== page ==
Monday, January 16, 2012

It seems Rhythm Heaven Fever's North American localization won't be completely terrible

I've watched more gameplay videos of the Japanese version of Rhythm Heaven Fever--called Minna no Rhythm Tengoku, or Everybody's Rhythm Heaven--than I'd like to admit. As a result, I've already come to love quite a few of this wacky Wii release's mini-games.

The mini-game I'm most in love with at the moment: The one many people are calling "Wrestler Interview." Here's a video of the Japanese version, in case you've yet to see it:

Given my propensity to worry about things that are completely pointless (not to mention beyond my control), I've been fretting for the last few months as to how this mini-game's vocal track will sound after it's been translated into English and re-recorded by an American voice actor. (Rhythm Heaven Fever will hit store shelves in North America on Feb. 13, by the way. Unfortunately, the European version of the game, which will be called Beat the Beat: Rhythm Paradise, is still without a firm release date.)

Well, I can stop worrying. Someone just uploaded to YouTube the localized (for North American audiences) version of this mini-game, which apparently will be called, "Ringside." Here it is:

Although I can't say I find the English vocals to be as cute or as energetic as those that appear in the Japanese version, I also can't say I find them completely terrible. What do all of you think?

In related news: The fabulously altered version of this mini-game that can be viewed here and that features a Brazilian "male escort" named Ricardo Milos continues to bring a smile to my face more than three months after it was first appeared on YouTube.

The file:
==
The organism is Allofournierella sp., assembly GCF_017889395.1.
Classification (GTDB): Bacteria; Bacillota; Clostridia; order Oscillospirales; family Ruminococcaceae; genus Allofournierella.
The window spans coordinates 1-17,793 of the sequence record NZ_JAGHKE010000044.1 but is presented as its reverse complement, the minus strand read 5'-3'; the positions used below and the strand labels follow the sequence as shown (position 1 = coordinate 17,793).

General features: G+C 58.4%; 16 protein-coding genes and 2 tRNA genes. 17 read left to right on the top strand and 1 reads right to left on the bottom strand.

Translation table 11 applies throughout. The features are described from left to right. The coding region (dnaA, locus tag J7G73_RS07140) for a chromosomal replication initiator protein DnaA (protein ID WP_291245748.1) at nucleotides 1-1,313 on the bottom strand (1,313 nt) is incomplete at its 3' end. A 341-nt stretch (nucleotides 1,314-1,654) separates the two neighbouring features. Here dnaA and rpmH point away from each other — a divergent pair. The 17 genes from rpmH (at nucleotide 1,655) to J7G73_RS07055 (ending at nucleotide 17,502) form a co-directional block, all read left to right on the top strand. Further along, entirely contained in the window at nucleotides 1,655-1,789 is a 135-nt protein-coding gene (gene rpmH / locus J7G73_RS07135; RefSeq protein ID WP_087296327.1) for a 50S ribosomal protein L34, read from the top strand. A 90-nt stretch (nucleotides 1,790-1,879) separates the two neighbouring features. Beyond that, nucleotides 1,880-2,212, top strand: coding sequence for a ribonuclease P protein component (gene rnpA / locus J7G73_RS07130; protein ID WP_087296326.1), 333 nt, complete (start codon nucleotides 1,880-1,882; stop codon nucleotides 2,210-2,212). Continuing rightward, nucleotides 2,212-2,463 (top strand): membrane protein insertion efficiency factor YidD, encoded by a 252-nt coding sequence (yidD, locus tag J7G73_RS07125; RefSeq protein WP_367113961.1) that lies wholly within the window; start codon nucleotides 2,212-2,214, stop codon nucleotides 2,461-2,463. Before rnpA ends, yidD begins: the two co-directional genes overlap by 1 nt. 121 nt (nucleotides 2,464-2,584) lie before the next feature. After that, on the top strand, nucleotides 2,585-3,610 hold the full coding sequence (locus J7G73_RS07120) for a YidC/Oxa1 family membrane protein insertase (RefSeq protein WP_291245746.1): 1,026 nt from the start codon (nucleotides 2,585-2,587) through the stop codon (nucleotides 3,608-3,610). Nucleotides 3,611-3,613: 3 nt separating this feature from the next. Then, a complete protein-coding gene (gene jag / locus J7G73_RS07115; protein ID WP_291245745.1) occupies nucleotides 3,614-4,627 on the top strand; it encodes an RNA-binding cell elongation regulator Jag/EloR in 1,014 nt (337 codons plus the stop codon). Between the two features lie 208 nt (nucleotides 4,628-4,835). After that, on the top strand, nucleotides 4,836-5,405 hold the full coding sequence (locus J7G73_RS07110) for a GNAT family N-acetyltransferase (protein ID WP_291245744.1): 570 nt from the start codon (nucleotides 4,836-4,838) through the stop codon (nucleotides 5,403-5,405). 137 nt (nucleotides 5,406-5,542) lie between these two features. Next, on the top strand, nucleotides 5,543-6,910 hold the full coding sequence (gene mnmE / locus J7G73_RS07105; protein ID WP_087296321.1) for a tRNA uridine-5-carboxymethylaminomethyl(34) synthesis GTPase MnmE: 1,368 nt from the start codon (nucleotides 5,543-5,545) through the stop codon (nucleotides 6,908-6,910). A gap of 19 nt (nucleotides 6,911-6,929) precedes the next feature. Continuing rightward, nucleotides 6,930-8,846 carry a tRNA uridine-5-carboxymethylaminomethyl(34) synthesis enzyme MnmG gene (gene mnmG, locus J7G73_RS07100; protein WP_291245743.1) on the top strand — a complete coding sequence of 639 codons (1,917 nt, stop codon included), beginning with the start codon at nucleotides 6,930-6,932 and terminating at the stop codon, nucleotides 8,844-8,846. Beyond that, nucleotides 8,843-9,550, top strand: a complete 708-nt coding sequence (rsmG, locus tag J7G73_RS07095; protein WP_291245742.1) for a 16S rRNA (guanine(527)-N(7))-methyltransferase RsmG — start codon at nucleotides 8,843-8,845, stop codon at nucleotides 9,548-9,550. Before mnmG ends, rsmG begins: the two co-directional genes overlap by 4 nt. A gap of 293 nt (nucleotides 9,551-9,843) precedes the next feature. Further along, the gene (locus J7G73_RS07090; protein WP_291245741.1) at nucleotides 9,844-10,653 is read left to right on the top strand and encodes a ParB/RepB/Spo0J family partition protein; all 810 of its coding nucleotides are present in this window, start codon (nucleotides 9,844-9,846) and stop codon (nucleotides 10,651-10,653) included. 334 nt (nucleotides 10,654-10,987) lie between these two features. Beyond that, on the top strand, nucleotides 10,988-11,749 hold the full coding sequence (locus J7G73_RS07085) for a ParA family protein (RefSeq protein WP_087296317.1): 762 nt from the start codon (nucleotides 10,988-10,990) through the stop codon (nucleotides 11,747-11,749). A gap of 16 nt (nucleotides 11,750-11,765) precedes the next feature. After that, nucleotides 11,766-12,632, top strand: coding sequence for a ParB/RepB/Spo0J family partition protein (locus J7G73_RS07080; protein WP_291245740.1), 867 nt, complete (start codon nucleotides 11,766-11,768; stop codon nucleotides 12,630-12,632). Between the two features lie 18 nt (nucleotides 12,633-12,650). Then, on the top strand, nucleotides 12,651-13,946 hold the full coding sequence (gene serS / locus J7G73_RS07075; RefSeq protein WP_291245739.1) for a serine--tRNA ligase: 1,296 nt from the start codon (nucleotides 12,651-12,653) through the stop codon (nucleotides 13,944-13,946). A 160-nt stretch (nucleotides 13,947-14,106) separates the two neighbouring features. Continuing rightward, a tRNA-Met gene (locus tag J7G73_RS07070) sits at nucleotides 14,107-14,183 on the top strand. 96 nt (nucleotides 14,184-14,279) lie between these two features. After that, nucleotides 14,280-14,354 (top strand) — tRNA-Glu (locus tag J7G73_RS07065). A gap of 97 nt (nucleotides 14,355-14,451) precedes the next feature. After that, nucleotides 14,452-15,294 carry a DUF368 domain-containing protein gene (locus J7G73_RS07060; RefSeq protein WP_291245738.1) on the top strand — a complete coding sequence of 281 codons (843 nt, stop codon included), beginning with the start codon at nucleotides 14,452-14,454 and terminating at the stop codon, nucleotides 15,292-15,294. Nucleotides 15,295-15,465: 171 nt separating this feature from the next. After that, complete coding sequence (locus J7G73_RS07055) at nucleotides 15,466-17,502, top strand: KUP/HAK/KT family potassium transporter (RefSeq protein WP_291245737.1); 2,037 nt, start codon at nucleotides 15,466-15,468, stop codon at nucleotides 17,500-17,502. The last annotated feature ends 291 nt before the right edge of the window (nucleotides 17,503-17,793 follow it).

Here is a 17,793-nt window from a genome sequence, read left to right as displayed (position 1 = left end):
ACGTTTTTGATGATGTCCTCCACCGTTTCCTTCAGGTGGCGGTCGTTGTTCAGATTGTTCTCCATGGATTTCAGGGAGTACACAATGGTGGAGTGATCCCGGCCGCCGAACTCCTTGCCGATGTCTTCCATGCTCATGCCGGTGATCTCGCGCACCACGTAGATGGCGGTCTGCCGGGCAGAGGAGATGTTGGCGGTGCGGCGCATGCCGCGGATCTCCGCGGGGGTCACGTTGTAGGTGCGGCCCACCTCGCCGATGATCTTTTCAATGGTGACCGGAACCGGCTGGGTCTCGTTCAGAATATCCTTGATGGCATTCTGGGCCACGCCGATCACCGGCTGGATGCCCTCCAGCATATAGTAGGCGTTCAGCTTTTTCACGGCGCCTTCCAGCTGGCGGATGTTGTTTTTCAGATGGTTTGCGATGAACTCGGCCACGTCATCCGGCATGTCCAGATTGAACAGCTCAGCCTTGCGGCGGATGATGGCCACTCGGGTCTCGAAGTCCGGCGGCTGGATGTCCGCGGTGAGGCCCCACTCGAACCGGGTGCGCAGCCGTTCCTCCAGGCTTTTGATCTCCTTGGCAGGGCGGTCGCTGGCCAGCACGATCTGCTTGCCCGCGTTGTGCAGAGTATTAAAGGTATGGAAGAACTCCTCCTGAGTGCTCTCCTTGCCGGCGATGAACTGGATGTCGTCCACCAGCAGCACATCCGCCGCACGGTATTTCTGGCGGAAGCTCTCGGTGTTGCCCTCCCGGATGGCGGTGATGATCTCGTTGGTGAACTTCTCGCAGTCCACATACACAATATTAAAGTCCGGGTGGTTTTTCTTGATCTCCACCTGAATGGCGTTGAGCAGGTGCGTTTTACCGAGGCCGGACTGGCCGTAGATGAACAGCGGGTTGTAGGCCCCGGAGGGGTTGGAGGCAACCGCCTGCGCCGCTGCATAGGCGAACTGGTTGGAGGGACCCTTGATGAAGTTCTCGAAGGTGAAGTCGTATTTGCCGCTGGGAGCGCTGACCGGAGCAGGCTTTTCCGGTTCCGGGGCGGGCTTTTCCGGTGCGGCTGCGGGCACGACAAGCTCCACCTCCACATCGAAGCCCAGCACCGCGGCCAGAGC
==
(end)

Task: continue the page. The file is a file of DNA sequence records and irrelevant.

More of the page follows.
Pre-order: Rhythm Heaven Fever

(Via, by way of


Retr0gamer said...

I like it, it keeps the nonsenical craziness of the japanese original. At least it isn't changed as much as the song in the PSP version of Gitaroo Man as to put me off. Nintendos localisation team are probably the best around and this is further proof of that.

Bryan Ochalla said...

Hey there, Retr0gamer: Yes, it's definitely appealingly nonsensical (the English translation). I wish I knew what words are being spoken in the Japanese version. Maybe I'll have to do some digging...

Anyway, as much as I'm OK with the English voices, I can't help but wish NOA would include the Japanese tracks in the game, too. I know why they won't do that, though -- it could confuse some gamers, etc.

Oh, well, I'm going to get and enjoy this one regardless.

As for Gitaroo Man: I've never played it! Read many great things about it, though. Have you played both the PS2 and PSP versions, BTW? If so, which one do you prefer?

Viewtiful_Justin said...

I'm gonna go out on a limb and say that I like the English vocals better, actually. I find them less...tinny...less...squeaky? I dunno. She seems to have more personality in the English one.

Bryan Ochalla said...

No need to go out on a limb, Justin -- I won't banish you from this blog for disagreeing with my love of the Japanese version's vocals :)

Actually, I agree with you that the girl in the English version has some personality. I really like that they had her change her inflection each time she said the "wubbadubbadubbda is that true?" line.

The vocal take that I'm not as fond of is that of the photographers. They seem less ... frantic in the NA version. Still, that's hardly much to complain about!

Retr0gamer said...

Gitaroo Man is fantastic you should definitely pick it up. I've played both the PSP and PS2 version. I prefer the PS2 version since I think the J-pop song is better with japanese vocals and the controls are better. However the PSP version is much easier to find since so if you have to go PSP it's still one of the best rhythm games ever made other than those two minor niggles.